SPI Director Karyn Thomas recently took a trip to visit supporters all the way in the Cayman Islands.
She was invited by John Gray High School teacher Edward Todd, who first connected with SPI in 2014 during a trip to Istanbul and has maintained the momentum needed to turn the spark of interest among students and teachers at his school and others on the island, into an established base of engaged supporters dedicated to sharing SPI’s mission.
Karyn used her time speaking to students and teachers at more than four high schools, Cayman Rotary, community organizations, and attending the Poinciana Arts Festival where short film ‘Bon Voyage’, featuring actors of SPI’s community, was awarded Best International Short Film.
During her week on the island, Karyn had many visits but took time to slow down and engage on a deeper level by sharing her experience in Yarmouk Camp that inspired the formation of Small Projects Istanbul, and what SPI has learned on the ground by working to build a hopeful community for those torn from their homes by war. Her talks were brought to life with a video portraying the programs and activities taking place at our Olive Tree Community Center in Çapa/Fatih, Istanbul, which schools around Cayman have helped to establish with donations.
Reflecting on the strength of the Cayman community to make a difference from far away, Edward Todd commented on how inspiration has been converted to action and caught fire. “It’s difficult to describe,” he said, “the fact that here in the Cayman Islands, the students gave the funds to Small Projects Istanbul to see and do all the wonderful things you will see on the video. Everything on that video started from a small seed. St. Ignatius, John Gray, everybody provided the support and the funds to help that seed grow, so you have actually made a difference to about 300 families at the moment and you are still doing that.”
Karyn reminded the community that the situation is beyond disaster, the largest humanitarian crisis since 1942 since the second world war. “It’s not like a tsunami where a few years later you heal, people start to re-marry and move forward – with a war it is a cycle – it’s been six years and it hasn’t gotten any better; it’s gotten worse,” she said.
Despite these odds, a simple gesture from Mr. Edwards helped some of Syria’s displaced in Turkey to get back on track. “Ted has seen that, he has seen the need and he has himself not wanted to turn back, but moreover he has been able to engage other people to get onboard and he’s taken the ‘I’ to the ‘we’ and that is a great gift to be doing that,” said Karyn. She told the students there were many moments of joy in the organization they had contributed to, including supporting women’s work, supplying food vouchers and propping up 300 children, as they get back to school and out of factory work.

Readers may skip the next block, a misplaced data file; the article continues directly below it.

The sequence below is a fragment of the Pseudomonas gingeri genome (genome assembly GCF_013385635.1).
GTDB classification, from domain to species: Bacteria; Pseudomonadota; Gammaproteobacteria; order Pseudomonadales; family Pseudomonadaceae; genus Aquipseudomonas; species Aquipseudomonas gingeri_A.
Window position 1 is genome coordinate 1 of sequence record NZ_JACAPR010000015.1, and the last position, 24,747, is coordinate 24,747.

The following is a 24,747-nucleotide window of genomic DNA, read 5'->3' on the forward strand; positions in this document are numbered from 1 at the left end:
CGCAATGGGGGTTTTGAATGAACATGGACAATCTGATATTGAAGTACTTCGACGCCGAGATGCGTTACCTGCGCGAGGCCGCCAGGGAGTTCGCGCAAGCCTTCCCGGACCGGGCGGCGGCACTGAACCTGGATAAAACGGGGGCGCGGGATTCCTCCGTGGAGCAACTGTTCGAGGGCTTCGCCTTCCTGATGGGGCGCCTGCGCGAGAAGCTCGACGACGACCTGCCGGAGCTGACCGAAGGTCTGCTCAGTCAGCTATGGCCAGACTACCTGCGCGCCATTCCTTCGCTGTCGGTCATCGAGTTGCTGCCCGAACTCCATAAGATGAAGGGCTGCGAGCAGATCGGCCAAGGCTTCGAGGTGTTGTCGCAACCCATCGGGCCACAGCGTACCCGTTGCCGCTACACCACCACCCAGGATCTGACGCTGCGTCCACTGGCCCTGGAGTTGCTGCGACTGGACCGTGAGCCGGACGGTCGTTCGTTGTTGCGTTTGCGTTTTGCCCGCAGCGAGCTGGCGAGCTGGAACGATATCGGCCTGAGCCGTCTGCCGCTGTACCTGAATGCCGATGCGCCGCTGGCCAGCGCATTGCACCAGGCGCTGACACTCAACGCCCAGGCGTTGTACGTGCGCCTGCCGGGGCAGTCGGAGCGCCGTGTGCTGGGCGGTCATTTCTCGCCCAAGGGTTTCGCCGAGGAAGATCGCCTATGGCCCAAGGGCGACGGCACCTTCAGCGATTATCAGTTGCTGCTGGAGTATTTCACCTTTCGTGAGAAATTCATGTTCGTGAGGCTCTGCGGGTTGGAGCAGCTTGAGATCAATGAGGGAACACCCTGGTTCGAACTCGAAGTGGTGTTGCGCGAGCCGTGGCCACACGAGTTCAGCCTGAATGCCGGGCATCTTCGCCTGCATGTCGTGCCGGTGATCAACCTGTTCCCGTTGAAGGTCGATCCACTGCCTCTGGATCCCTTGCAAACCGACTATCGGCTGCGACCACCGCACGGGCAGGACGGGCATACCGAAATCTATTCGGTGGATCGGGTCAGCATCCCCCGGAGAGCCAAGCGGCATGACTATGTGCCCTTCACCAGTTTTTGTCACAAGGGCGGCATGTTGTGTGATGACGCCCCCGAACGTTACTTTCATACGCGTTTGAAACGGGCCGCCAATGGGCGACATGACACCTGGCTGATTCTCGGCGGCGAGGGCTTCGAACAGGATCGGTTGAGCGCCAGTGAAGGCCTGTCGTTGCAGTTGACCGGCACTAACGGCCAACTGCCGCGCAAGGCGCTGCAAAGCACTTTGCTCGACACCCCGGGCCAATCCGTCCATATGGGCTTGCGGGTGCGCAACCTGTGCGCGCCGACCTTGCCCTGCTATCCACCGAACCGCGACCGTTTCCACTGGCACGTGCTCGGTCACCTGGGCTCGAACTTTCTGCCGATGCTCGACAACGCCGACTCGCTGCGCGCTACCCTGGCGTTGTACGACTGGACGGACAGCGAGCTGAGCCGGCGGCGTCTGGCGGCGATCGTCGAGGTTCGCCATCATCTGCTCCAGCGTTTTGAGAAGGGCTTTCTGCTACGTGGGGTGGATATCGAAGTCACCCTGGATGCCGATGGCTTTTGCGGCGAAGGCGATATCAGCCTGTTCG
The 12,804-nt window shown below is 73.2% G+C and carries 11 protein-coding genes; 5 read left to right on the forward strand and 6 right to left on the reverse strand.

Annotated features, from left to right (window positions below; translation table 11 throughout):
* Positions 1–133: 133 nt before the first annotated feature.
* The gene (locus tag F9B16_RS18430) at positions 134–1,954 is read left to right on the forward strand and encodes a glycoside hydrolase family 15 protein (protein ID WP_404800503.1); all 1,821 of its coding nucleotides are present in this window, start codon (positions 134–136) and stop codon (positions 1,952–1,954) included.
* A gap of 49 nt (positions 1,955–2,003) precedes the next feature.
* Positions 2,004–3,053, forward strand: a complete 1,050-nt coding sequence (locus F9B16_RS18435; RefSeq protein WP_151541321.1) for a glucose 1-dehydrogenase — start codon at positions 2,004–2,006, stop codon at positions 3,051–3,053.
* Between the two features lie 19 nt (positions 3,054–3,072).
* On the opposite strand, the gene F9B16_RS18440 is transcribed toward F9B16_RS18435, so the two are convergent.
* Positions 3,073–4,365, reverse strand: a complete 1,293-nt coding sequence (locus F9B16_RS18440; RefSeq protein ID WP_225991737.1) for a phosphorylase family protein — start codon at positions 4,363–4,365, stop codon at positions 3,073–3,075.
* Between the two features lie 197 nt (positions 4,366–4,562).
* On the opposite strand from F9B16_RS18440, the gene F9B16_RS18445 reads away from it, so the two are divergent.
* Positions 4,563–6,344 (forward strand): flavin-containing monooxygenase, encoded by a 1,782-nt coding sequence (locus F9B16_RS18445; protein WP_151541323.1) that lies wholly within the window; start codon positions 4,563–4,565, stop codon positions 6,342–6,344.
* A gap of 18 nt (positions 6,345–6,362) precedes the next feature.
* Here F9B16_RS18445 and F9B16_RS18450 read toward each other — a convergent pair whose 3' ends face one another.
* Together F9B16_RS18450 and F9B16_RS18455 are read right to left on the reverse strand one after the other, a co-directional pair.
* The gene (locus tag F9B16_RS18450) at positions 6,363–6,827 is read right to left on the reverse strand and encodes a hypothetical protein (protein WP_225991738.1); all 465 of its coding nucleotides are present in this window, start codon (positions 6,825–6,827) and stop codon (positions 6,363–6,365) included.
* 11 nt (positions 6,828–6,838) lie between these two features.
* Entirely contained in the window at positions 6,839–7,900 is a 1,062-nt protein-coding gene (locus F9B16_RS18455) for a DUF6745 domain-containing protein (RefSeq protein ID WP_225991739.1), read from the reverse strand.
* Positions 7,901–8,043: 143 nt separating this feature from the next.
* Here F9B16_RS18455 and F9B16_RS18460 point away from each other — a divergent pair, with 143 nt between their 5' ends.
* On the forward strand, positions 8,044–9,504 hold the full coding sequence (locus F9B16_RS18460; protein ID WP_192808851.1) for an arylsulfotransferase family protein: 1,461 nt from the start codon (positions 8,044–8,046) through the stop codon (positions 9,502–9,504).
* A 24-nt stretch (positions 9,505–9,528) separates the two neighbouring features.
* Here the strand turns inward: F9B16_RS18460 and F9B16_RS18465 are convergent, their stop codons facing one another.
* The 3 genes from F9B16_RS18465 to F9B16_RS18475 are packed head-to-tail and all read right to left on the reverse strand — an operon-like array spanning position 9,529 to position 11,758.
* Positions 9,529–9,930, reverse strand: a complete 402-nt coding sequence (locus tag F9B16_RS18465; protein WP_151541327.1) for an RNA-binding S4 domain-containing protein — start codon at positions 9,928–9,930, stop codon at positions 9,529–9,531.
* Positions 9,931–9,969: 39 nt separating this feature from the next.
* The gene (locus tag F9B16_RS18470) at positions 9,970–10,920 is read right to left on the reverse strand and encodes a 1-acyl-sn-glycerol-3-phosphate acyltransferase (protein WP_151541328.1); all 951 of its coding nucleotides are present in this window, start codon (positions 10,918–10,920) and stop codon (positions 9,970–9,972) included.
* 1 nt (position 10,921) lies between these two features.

Before Mr. Edwards contribution, SPI had been teaching on a rooftop, prior to that, a park. Karyn said, “..and he raised close to $4,000 USD which sustained us nearly 11 months, I think in a really small space [of time],” which allowed SPI to move into a more suitable facility to support its growing community and supportive initiatives.
“We are peace activists,” she said. “In that little underground cellar which you helped to create, we are making earrings and rings, and looking after children and helping women and children sustain their lives, as it’s very difficult [for them] to work in Turkey.”
She said she was grateful for the generosity and reminded them a little can go a long way, even from far away.
At high schools around the island, students read stories written by SPI’s youth of what it means to be a refugee in Istanbul. Reading these stories aloud evoked empathy from students who despite their distance, refuse to look away and ignore the crisis impacting students and families like their own.
Students at St. Ignatius High School read stories written by displaced youth at SPI – Photo credit: Cayman Compass
Since Karyn’s return to Istanbul, support has continued to come in sometimes surprising ways! Two pairs of siblings from the Cayman International School, inspired to take action, banded together to hold a lemonade stand together for three and a half hours (the first hour in the rain!) to raise funds for SPI. The oldest of the four young supporters are in fifth grade! One mother told us they came up with the idea for the lemonade stand, made signs, and distributed flyers at school to encouraged their classmates to stop by all on their own. They set up on a busy residential street and had lots of Cayman residents stopping by to learn more about SPI. Proof that no matter our age, means, or location, we can all make a difference!
Every day our community at SPI feels the dedication you maintain and are inspired by your care. Individual donors and communities acting collectively really can and do make a difference, no matter how far away.
Thank you to everyone in the Cayman Islands who helped Small Projects Istanbul raise awareness of the reality faced by displaced people in Istanbul: John Gray High School; St. Ignatius High School; Clifton Hunter High School; Cayman International School; Cayman Rotary; Poinciana Arts Festival; Cayman 27 News; Cayman News Radio; Cayman Compass; Cayman Islands Early Childhood Association; Camana Bay and many others.
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